ARRT supports CARE legislation to mandate RT education

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ARRT is among the alliance of organizations who are working to get the CARE bill through Congress. The bill would protect patients from overexposure to radiation during radiologic procedures and help reduce the cost of administering health care, according to the ASRT, the American Society of Radiologic Technologists.
A previous version of the bill was unanimously passed by the Senate in December 2006, but time ran out for getting it through the House of Representatives before the session ended. In March 2007 the bill was re-introduced in the U.S. Senate by Senators Mike Enzi (R-Wyo.) and Ted Kennedy (D-Mass.) as S. 1042. There are currently twenty-two co-sponsors in the Senate.
The House version, H.R. 583, was revised to reflect the Senate version and introduced in January 2007 by Rep. Mike Doyle, D-Penn., along with lead Republican co-sponsor Chip Pickering from Mississippi. Other co-sponsors include Reps. Marsha Blackburn, R-Tenn.; Lois Capps, D-Calif.; John J. Duncan Jr., R-Tenn., Mike Rogers, R-Mich.; and Heather Wilson, R-N.M. House of Representatives co-sponsors currently number 115.
“CARE bill,” formerly the abbreviation for “Consumer Assurance for Radiologic Excellence,” has been re-named to stand for “Consistency, Accuracy, Responsibility, and Excellence in Medical Imaging and Radiation Therapy.”
“When the U.S. federal government is willing to put its significant resources behind regulations that so closely parallel ARRT’s mission of promoting high standards of patient care,” says ARRT President Anne Chapman, R.T.(R)(N)(ARRT), CNMT, “we are right on the front lines supporting those efforts.”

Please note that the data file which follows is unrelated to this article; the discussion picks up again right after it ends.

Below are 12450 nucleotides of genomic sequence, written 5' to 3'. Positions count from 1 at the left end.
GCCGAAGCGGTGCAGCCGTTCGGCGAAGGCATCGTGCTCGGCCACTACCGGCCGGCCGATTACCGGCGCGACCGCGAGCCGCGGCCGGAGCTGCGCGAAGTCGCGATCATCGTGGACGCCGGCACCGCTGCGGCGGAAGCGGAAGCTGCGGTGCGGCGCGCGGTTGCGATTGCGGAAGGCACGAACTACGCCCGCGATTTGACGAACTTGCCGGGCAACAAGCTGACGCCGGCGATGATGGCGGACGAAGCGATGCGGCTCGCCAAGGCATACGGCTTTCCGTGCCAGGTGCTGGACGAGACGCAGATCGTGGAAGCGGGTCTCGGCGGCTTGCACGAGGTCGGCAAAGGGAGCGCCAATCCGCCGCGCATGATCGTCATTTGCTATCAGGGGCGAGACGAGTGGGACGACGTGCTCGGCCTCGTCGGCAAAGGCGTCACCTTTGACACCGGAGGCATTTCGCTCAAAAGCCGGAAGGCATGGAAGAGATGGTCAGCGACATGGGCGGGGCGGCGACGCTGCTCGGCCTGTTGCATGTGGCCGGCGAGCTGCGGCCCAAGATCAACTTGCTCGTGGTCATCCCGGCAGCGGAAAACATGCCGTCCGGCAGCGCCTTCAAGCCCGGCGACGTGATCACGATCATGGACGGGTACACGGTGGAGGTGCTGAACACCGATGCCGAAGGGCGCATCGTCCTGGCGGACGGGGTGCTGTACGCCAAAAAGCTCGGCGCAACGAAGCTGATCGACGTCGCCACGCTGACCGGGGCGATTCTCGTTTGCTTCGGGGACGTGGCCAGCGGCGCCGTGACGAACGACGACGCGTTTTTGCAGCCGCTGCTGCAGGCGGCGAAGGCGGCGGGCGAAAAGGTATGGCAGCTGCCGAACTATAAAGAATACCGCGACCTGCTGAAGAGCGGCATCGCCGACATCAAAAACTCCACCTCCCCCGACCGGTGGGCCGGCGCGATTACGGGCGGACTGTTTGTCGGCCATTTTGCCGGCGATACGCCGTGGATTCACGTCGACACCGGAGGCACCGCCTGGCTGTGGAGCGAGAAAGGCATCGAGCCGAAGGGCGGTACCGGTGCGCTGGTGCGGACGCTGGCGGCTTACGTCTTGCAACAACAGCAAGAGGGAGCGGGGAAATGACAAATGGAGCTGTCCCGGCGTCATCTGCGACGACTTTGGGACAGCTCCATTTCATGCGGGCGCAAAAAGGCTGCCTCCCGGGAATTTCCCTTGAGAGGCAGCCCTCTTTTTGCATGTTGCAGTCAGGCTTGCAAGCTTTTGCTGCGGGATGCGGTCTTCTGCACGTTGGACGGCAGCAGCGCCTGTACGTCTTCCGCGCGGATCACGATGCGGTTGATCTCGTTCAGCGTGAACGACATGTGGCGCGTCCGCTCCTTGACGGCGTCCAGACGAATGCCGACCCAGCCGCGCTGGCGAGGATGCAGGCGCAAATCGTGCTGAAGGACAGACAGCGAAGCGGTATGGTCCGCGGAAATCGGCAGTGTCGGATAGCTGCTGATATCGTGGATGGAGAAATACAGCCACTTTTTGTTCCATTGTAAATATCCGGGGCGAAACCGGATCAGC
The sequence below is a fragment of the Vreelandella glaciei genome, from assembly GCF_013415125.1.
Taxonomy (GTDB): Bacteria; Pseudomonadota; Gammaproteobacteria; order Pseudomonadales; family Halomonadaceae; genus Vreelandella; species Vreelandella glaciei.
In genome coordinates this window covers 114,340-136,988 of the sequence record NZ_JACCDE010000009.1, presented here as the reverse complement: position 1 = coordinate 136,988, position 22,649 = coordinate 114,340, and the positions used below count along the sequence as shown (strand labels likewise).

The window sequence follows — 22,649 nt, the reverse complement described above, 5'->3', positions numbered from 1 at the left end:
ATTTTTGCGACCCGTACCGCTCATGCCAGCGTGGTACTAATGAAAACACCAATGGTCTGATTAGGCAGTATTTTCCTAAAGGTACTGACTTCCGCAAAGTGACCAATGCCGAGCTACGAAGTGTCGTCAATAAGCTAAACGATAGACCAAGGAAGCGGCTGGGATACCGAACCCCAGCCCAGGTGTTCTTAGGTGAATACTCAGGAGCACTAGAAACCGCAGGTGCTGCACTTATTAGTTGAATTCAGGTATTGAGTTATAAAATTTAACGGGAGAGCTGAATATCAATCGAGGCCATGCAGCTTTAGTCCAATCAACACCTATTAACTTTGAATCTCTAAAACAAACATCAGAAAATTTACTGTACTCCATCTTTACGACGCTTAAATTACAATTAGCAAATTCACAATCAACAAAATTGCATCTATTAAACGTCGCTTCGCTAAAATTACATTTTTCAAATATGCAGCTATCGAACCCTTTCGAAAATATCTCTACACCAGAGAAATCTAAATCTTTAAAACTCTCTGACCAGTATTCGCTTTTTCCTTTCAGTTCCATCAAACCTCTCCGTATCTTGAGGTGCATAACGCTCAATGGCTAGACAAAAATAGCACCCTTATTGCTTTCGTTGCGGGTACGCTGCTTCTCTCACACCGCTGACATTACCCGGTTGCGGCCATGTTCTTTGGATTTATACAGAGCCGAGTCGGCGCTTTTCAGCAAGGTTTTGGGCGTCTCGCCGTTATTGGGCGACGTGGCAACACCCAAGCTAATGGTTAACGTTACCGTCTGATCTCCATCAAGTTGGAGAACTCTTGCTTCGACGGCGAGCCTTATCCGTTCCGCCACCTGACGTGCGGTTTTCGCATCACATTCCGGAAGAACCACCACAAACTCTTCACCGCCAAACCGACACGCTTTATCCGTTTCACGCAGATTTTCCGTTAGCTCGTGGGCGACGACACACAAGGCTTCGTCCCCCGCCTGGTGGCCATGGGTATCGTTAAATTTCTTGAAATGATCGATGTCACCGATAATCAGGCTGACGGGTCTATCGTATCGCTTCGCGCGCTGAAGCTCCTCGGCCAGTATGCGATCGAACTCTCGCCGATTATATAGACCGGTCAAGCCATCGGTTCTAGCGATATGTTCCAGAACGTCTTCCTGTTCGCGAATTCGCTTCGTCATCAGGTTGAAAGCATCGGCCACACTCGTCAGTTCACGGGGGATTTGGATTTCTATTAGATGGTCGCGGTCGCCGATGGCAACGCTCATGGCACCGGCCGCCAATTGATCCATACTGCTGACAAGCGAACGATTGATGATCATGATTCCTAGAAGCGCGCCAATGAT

ARRT Assistant Executive Director Ginny Haselhuhn, B.S., R.T.(R) cites four specific reasons for ARRT’s support. “The CARE bill will establish minimum educational and credentialing standards for personnel who perform all types of medical imaging procedures and deliver radiation therapy. It will help to ensure that quality images are presented for diagnosis and that radiation therapy procedures are accurately administered. This leads to early detection, treatment, and cure — a large part of what we think of as high standards of patient care. Lower healthcare costs are likely to result when fewer medical imaging examinations must be repeated due to improper positioning or poor technique — again promoting a high standard of patient care. Radiation, when properly administered, is a valuable tool in the diagnosis and treatment of disease. Improperly administered, radiation can be harmful and may carry an increased potential health risk. The CARE bill promotes high standards of patient care by improving the overall safety of medical imaging and radiation therapy procedures.”
Essentially, the bill would require people performing the technical components of medical imaging and radiation therapy to meet education and credentialing standards in order to participate in federal health programs such as Medicare, Medicaid, and other programs administered by the Department of Health and Human Services. Medical imaging examinations and procedures, as well as radiation therapy treatments for patients covered under these programs, would have to be performed by personnel meeting the federal standards in order to be eligible for reimbursement.